JK, Right?



A WOMAN in her “thirty-tens,” but often mistaken for younger (not-so-humble-brag owned) drives into the transfer station. She makes her way around the short loop to pull up next to the dumpsters. Two men work at the station: SAM and MEL. They both are of average build and height and appear to be in their late-50s or early-60s. SAM is stoic, polite. MEL is a talker. He is also a local; he knows everyone and, of course, everyone knows MEL. MEL is happiest with an elbow draped on the side of your pick-up truck chit-chatting, jokey-joking, hee-hawing it up with you. That MEL! What a character (is what he assumes those laughing, smiling people say).

An SUV-type vehicle is ahead of the WOMAN, idling in front of the dumpster designated for all household trash. The WOMAN parks next to the dumpster for recycling. She shuts off her car and begins hauling out flattened pieces of cardboard boxes. Because everything from pajama pants to avocados magically arrives on her doorstop these days, there are many cardboard sleeves to fling into the receptacle. The back hatch of the SUV is raised. The DRIVER and MEL are looking at some kind of small tractor or tiller or, possibly, one of those terrifyingly cute “robots” made in the dubious labs of Boston Dynamics. He and MEL are engrossed in conversation. The WOMAN is from the big city where holding up the works to chat as if you were at a neighborhood cook-out is a punishable offense. She is stubbornly resigned to the rules of small town living. This could be a while. The WOMAN retrieves a bag of trash and carefully circumvents the two men to toss it into the dumpster. It’s only then that MEL and the DRIVER seem aware of someone else in line.

The truck starts and the DRIVER pulls away. The WOMAN grabs and tosses, grabs and tosses, mostly her recyclables, saving the heaviest bags for last. At some point she hears MEL, his commentary unclasped from the conversation with the DRIVER to find new purchase with whomever is closest. In this case, SAM. The WOMAN picks up the volume of his voice, turned her way, registers the sound of his work boots mincing the gritty, sandy ground. To be a woman is to develop the auditory powers of a bat. The WOMAN hears:

MEL: (laughing)…don’t mind, but it’s those mean, little women who come around that you have to worry about!

The WOMAN rakes a bag of cans and paper toward her. She hopes she’s wrong about what is surely coming next, knowing that’s about as likely as a Brittney Spears Oscar win.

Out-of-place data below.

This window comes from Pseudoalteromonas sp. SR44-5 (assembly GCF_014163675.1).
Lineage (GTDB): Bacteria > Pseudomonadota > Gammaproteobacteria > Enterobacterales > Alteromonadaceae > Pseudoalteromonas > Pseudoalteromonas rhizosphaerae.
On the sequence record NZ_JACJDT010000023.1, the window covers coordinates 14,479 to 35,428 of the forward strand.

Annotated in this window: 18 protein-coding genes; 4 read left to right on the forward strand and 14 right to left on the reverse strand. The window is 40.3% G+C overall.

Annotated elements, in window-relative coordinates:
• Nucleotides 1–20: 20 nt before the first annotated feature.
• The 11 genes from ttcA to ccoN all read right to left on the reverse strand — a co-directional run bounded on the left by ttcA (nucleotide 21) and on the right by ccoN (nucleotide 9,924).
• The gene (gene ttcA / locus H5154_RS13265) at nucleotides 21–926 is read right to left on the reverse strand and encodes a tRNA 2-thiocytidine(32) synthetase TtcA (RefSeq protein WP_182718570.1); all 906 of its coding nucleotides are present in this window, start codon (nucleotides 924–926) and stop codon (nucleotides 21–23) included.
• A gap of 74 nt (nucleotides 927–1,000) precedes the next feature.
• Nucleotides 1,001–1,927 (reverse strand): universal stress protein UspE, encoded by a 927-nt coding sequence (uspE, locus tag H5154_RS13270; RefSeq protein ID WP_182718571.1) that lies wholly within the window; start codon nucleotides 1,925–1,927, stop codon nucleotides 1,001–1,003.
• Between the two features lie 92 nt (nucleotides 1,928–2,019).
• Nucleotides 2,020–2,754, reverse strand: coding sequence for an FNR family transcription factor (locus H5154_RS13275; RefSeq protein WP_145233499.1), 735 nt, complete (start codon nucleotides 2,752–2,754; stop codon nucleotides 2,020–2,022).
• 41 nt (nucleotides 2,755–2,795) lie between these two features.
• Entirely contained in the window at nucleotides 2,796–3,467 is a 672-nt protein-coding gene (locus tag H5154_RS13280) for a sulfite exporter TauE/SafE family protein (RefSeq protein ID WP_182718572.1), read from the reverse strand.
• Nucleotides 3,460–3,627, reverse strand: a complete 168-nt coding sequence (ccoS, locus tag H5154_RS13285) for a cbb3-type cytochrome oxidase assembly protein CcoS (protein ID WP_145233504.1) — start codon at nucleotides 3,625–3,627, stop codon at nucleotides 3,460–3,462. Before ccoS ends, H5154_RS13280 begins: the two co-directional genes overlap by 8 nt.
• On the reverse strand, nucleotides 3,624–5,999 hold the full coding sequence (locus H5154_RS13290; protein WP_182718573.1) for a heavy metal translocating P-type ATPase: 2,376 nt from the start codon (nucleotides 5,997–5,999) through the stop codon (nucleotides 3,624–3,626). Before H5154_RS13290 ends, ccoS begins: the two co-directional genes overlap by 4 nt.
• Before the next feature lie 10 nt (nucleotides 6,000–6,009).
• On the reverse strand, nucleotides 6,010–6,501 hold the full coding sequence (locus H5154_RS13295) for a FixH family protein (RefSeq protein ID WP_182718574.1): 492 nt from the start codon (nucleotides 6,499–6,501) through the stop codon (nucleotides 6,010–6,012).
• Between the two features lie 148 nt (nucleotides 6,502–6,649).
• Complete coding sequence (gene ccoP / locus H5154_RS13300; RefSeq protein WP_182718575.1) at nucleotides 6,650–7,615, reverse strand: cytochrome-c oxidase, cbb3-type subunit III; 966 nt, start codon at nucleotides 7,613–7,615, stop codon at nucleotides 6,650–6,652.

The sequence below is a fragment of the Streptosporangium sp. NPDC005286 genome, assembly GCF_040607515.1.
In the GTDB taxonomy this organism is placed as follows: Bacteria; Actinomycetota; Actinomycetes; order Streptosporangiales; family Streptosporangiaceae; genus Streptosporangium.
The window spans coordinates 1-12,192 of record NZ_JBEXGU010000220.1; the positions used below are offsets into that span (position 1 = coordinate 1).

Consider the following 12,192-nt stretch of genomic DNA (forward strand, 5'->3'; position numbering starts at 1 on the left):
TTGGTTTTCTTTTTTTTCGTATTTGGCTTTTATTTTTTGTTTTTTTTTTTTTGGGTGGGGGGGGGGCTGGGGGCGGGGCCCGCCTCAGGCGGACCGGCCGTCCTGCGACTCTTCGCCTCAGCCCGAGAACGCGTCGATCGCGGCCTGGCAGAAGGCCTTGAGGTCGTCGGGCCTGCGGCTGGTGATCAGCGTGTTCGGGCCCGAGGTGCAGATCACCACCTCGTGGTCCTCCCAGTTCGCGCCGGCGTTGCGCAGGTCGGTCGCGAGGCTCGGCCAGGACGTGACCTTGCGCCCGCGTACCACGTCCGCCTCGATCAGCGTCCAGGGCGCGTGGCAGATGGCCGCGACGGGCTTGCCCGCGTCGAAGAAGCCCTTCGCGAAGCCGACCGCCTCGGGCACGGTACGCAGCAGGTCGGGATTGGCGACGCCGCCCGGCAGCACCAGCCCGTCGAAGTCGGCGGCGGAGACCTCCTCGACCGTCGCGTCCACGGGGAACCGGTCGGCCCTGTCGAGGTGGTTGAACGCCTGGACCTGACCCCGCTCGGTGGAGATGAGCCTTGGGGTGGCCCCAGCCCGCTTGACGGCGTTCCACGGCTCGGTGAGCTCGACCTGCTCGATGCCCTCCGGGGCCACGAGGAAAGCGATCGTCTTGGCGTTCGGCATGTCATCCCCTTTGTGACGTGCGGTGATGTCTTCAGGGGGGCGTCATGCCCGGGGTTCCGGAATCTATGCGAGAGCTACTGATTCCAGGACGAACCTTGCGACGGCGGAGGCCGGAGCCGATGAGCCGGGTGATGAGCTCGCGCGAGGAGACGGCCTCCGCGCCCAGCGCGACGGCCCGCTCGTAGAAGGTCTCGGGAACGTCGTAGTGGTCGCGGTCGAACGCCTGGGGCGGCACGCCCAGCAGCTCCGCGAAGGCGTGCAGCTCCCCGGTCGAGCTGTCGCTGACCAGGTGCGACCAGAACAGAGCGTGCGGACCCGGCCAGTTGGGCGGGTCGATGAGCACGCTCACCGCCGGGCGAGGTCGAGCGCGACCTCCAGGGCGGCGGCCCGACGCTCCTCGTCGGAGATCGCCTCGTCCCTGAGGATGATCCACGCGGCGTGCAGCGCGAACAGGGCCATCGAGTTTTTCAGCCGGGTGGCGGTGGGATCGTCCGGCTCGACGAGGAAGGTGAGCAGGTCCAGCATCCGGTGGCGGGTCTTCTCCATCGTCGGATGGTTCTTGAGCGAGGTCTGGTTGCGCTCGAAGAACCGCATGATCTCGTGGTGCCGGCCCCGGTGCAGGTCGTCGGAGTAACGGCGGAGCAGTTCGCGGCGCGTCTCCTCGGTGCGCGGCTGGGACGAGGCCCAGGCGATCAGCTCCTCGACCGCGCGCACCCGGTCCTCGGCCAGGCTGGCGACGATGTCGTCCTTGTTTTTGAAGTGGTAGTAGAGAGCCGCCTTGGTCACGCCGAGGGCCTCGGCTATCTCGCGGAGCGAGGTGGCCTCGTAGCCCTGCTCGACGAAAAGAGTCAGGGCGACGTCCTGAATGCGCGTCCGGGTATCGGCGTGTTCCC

MEL: Are you one of those mean, little women?

The voice is at her shoulder. Without stopping her gathering, without looking in his direction, she responds:

WOMAN: I’m not a little woman at all.

There is a breath of hesitation. A precious few seconds for the prefrontal cortex to make a series of calculations it has made millions of times.

MEL: Young girl?

The mask hides the teasing leer on his face, but it cannot chase it from the tone of his voice. There is another beat of hesitation. It is less than a few seconds for the prefrontal cortex to make a series of calculations it is making for the first time—surprising its own ancient intelligence.


The finality of her sentence is palpable. There is no lift to her tone, no suggestion that she, like he, might be “just joking.” Because in that instant the WOMAN became clear on something that she hadn’t been before: when someone abuses humor to Trojan horse their douchey behavior, you do not have to play along. You do not have to return their joshing to diffuse the situation or prove you are “cool” or tactfully excuse them from having to take responsibility for their stuff. No. Way. Oh! Says prefrontal cortex. Noted, like, 4-EVA.

The energy washes out from the interaction the way sidewalk chalk runs in the rain. MEL manages a weak chuckle. The WOMAN remains silent. SAM takes what turns out to be the most cumbersome bag of trash out from the car. MEL reaches for whatever is left. The WOMAN thanks both men politely, gets back in her car, and drives out.

The WOMAN takes her mask off and drops it onto the passenger side floor. She turns onto the main road, grinning at her own reflection in the rear view mirror.


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